The technology is scaled to work through huge volumes of complex data in no time.
Faster data preparation and data analysis
Manual data preparation is complex and time-consuming and takes up most of data scientists’ time.
Augmented analytics allows for faster data preparation. For instance, data scientists can automate the tagging and annotation of their data. The technology fully automates repetitive transformation and integrations and the system automatically generates data quality and enrichment recommendations.
Augmented analytics makes use of machine learning to find patterns in data and discover valuable insights. It delivers its findings using natural language capabilities and visualizations that further illustrate the findings. This makes the findings easy for non-technical staff to understand. In the industry, this is called data democratization.
The fact that more people in an organization can understand the data analysis can spur organizations to more innovation as more people have access to data-driven insights.
Gartner also lists this development in their Top 10 Data and Analytics Trends for 2021. According to Gartner, we are seeing the rise of the augmenter consumer where data and analytics dashboards are no longer restricted to data analysts or citizen data scientists and insight knowledge becomes available to anyone in an organization.
New, unexpected insights
Because of user bias, people look for specific insights and usually find them. Of course, this is not useful for businesses that depend on new insights to come up with new products and services. The artificial intelligence (AI) in augmented analytics platforms are not subject to human bias and will therefore come up with unexpected insights.
Machine learning ML) algorithms can find relationships, connections and correlations that humans can’t even imagine. This is partly possible because ML algorithms aren’t subject to preconceived ideas. They won’t ‘’think’’ something doesn’t make sense and ignore it like a human might.
Augmented data discovery tools give users a real-time view of the business, which users can choose to act on immediately. In the past, these actions were limited to very expensive data visualization dashboards. With augmented analytics, it is possible to understand and act upon live IoT data via sensors or live spatial data. Live spatial data is used by law enforcement to respond immediately to crime incidents, unrest, and traffic situations.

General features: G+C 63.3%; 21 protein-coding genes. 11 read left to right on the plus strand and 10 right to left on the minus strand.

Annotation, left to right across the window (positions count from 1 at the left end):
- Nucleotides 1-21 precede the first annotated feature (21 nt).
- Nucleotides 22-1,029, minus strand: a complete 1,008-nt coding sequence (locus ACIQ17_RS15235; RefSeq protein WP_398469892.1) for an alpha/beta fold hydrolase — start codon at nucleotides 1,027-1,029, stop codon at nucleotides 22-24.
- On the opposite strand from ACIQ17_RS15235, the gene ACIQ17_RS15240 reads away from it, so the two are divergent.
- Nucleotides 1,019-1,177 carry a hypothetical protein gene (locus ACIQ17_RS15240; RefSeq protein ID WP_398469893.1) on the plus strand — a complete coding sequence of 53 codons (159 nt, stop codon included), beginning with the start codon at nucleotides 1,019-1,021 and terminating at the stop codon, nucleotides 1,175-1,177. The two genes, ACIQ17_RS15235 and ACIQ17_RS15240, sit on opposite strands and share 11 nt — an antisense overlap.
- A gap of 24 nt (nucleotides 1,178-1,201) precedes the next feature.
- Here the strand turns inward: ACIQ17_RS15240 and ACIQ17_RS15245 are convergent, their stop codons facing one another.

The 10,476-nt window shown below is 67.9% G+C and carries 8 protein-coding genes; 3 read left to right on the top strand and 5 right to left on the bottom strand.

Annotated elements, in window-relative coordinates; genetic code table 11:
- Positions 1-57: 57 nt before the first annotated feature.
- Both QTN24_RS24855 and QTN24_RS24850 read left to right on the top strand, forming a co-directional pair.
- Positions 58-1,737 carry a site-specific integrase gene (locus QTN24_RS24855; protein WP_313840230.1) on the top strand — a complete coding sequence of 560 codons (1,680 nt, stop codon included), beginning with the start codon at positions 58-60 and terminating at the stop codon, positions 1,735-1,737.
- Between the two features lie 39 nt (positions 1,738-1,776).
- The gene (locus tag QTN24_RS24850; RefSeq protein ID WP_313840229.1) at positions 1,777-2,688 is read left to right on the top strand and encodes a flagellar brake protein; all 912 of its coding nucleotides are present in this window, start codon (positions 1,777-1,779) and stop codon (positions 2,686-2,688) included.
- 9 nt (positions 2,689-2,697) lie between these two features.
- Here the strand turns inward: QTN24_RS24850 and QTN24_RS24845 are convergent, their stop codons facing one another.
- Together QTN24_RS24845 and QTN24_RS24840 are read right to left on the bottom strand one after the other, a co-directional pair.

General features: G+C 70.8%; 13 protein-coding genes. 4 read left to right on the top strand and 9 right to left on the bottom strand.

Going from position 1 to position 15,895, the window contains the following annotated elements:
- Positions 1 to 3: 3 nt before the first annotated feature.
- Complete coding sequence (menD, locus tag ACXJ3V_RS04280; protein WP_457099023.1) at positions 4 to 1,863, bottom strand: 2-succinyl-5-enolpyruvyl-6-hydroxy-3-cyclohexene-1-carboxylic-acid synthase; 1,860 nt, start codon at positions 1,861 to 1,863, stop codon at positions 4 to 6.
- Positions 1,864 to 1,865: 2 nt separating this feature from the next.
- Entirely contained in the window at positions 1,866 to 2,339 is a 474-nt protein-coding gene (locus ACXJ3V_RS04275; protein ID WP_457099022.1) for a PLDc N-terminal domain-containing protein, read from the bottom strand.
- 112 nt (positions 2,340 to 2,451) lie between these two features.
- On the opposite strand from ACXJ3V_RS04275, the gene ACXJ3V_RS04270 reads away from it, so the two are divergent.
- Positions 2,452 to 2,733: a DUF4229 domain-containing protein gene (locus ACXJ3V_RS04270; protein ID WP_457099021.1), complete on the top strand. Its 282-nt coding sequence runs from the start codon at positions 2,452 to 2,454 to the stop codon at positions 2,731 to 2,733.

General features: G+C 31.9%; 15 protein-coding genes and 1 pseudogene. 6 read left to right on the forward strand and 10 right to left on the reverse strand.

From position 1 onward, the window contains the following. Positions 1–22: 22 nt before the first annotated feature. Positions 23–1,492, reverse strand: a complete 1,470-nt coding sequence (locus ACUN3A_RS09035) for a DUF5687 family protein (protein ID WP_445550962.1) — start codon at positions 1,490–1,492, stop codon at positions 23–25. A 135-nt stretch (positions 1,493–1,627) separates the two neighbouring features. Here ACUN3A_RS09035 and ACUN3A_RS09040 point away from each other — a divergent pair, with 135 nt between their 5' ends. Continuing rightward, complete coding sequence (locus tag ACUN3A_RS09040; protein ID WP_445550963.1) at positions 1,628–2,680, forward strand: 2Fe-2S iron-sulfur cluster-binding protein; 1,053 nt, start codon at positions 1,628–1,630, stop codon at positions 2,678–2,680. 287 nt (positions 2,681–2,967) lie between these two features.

Data swamps can become data lakes again
A data lake is a large body of raw data. Data lakes deteriorate into data swamps when organizations dump their company-related data in an unplanned manner and fail to manage it. Data swamps tend to grow out of proportion and are largely filled with disorganized data. It can be difficult for companies to retrieve and use data once it lives in a data swamp.
Augmented analytics uses AI to condense huge amounts of unorganized data and make it more useful and understandable.
Augmented data discovery does have challenges of its own though. Here we mention a few.
CEO Stephen Blum told TechTarget that processing data at scale is expensive. While a cognitive service like IBM Watson is powerful and offers easy integration through its APIs, companies are charged separately for each execution of the service, which can quickly add up to a huge sum. He suggested that only unstructured data be analyzed.
Possible resistance to adoption
Augmented analytics may end up doing the work of employees and replace them. This prospect may lead to employees resisting adoption. Companies must find ways for this technology to assist employees in their work, so they don’t resist it.
Enabling everyone may be a problem
It is all very well that augmented data discovery will put business insights in the hands of more people, but what if it lands in the hands of the wrong people? Some observers note that these tools could be used for purposes other than a company’s benefit if they are used by the wrong employees.
There is an implied risk in letting anyone use these powerful systems to ‘’gain insights’’ and act according to those insights.
Although it may appear that data scientists and data analysts are at risk of being automated out of their jobs, thought leaders like Bernard Marr and Ronald van Loon don’t think this is likely to happen.
According to Van Loon, there's going to be a high demand for data scientists in the coming years, requiring a highly specific, highly specialized skill set. He made the observation during a webinar: Your Future in Data Science: Career Outlook for 2020.
In his article on augmented analytics, Marr concludes that data scientists will still be in high demand even when organizations adopt augmented analytics. The technology will take over repetitive tasks allowing data scientists to focus on more strategic and creative tasks.